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For personal training teacher at Riverside High, it’s all working out

Geoffrey Hurley is among those who took a career turn when the Buffalo Athletic Club was sold to LA Fitness in late 2013.

He was fitness director at the Eastern Hills BAC at the time, and decided to go back to school and get a master’s degree in health and physical education from SUNY Cortland State. It led to a job as a personal training teacher in the Riverside Institute of Technology Health and Wellness Academy.

“People want to feel good about themselves,” Hurley said. “They want people to notice they’re putting in the work.”

Next week, he will start his second year teaching Riverside high school students how to help others accomplish those goals.

Hurley, 26, a Getzville native who also holds a bachelor’s degree in physical education, comes from a family of teachers. He lives with his fiancée, Stephanie Bergquist, in Avalon. Each school day, he makes the 75-minute drive to Buffalo while she drives 50 minutes to her job as a counselor at Hornell High School.

“In my free time, I’m at the state-of-the-art weight room that they built about four, five years ago at Riverside. It’s the best in the city,” Hurley said. This summer, he helped former BAC personal trainer Dwayne Brinson, owner of FitNation, boost the size of his staff after a move into a larger space behind Buffalo Pharmacies on Transit Road in Clarence.

Q. How many students did you have last school year?

About 25. I’m looking for double that this year. I can have up to three classes with 24 as a max in each class. I have a solid base of 10th-graders who are going to be starting this year and had a solid base last year who attended the class regularly and will be back. There was not one day last school year that I didn’t like going to work. I liked the challenge and pace, and the way the students responded. The students at Riverside really are there to learn and the administration put in place by Ella Dunne, our principal, is turning the tide in a good direction. She appreciates what we’re doing.

Q. What are the lessons like?

The majority of the students might not become physical trainers, but I’d like them to have some sort of science background in physiology and exercise, and if anything, be confident when they leave in how to instruct other people to be physically fit.

At the BAC, I had to hire, recruit and develop personal trainers. It’s really the same thing I’m doing now. I really get a lot from what I do. It’s a hybrid course of classroom teaching as well as weight room. When I took over, I realized an hour and 25 minutes wasn’t going to work in the classroom and being a physical education background, I know how important it is to move around, so what I found is that with 10th grade, they’re learning anatomy and physiology coupled with beginning lessons on how to learn certain exercises, getting used to terminology. It’s foundation work. When they get to 11th grade, it’s an extension of anatomy and physiology coupled with kinetics and kinesiology, learning about the physics of exercise as well as energy systems. Why certain types of power training or resistance training work the way they do. I instituted a page on Riverside’s website that we call the workout of the week. This is a change to bridge connections with the community as well as faculty and staff within Buffalo. I videotape my students teaching exercises. Usually it’s four exercises. It’s about a three-minute video, all on YouTube. It’s fairly basic. I like it because these students don’t necessarily like to get in front of their peers and do teaching but when they’re doing it in front of a camera they have more of a chance to express themselves.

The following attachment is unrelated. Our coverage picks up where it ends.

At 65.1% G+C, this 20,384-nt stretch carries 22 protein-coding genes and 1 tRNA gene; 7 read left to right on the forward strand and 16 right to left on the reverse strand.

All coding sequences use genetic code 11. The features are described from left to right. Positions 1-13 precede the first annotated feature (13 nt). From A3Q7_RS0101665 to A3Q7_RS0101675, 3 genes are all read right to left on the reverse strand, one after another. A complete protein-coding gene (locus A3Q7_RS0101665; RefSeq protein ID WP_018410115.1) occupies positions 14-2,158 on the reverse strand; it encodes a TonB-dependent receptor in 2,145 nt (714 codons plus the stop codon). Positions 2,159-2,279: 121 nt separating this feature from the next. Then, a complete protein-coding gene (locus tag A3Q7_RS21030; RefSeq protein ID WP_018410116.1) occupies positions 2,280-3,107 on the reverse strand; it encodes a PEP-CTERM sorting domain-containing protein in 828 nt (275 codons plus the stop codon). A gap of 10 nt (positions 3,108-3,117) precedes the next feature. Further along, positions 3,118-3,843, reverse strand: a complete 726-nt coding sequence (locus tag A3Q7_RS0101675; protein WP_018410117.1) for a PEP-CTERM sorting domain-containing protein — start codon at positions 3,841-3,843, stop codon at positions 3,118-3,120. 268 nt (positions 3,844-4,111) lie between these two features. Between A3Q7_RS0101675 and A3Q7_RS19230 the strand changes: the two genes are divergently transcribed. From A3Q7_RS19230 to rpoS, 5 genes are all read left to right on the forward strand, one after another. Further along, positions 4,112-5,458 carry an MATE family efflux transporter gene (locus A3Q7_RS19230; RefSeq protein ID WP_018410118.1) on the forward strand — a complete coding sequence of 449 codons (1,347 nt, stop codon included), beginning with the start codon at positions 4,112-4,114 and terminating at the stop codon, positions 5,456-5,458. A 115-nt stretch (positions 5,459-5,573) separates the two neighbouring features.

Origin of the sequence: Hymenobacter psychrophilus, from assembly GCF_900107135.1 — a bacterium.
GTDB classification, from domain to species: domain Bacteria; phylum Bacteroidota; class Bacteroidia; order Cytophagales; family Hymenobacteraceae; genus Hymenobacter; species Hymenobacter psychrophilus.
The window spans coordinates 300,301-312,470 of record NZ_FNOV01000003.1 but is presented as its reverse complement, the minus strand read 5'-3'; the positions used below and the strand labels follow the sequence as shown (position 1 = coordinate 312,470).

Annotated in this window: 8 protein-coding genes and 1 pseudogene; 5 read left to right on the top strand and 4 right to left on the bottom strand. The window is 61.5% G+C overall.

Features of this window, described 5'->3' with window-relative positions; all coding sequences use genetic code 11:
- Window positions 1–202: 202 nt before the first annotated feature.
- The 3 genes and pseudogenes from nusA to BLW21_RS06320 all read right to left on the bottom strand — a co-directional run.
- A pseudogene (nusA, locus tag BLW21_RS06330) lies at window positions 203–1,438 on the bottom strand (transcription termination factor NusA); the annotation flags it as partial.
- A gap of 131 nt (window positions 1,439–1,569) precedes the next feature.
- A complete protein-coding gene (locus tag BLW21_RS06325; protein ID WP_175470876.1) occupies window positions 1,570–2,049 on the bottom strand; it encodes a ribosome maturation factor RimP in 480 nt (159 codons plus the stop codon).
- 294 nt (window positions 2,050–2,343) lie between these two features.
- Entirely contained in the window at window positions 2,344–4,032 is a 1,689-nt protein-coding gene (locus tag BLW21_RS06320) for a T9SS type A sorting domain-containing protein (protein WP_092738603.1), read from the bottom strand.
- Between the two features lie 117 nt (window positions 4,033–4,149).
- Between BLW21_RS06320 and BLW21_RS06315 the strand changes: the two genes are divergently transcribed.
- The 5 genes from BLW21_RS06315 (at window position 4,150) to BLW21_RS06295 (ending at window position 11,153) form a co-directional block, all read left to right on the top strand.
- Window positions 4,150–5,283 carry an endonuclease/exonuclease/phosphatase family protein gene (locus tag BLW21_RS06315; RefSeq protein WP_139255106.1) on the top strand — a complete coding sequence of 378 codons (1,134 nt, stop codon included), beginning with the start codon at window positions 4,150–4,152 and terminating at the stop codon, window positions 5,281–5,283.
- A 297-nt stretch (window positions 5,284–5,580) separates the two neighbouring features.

By senior year, they’re doing more career-based learning where they complete 54 hours in a structured facility. I hope FitNation is going to be one of the facilities they can utilize. Usually the trouble is transportation, but we’ll get over that. Then it’s certification review. This year, I hope to get more of the faculty involved in taking personal training from my teaching students. That way, they’re getting a free service and staff and teachers can use the equipment at school.

Q. What’s the best approach to take to get into the best shape possible?

You need to be at a point in which you’re willing to sacrifice certain parts of your life that keep you from having success. I feel most people are aware of what they’re doing wrong. Maybe they eat too much. Maybe they drink too much. Maybe they smoke. Maybe there are other free radicals they put into their body that keep them from being successful. Maybe they’re unmotivated or have no education. If you have any of those, you need to get with somebody who is motivated, who is focused on helping to make you healthy. It doesn’t have to be a personal trainer. It could be a family member, a teacher, a coach, a co-worker that you go on walks with during your lunch break or go to fitness classes with. You need someone to help make you accountable, to give you a push and to call you out when you’re not doing what you’re supposed to be doing. Eventually, that leads to behavior change. Once you see what’s possible, you start to see results.

email: refresh@buffnews.com

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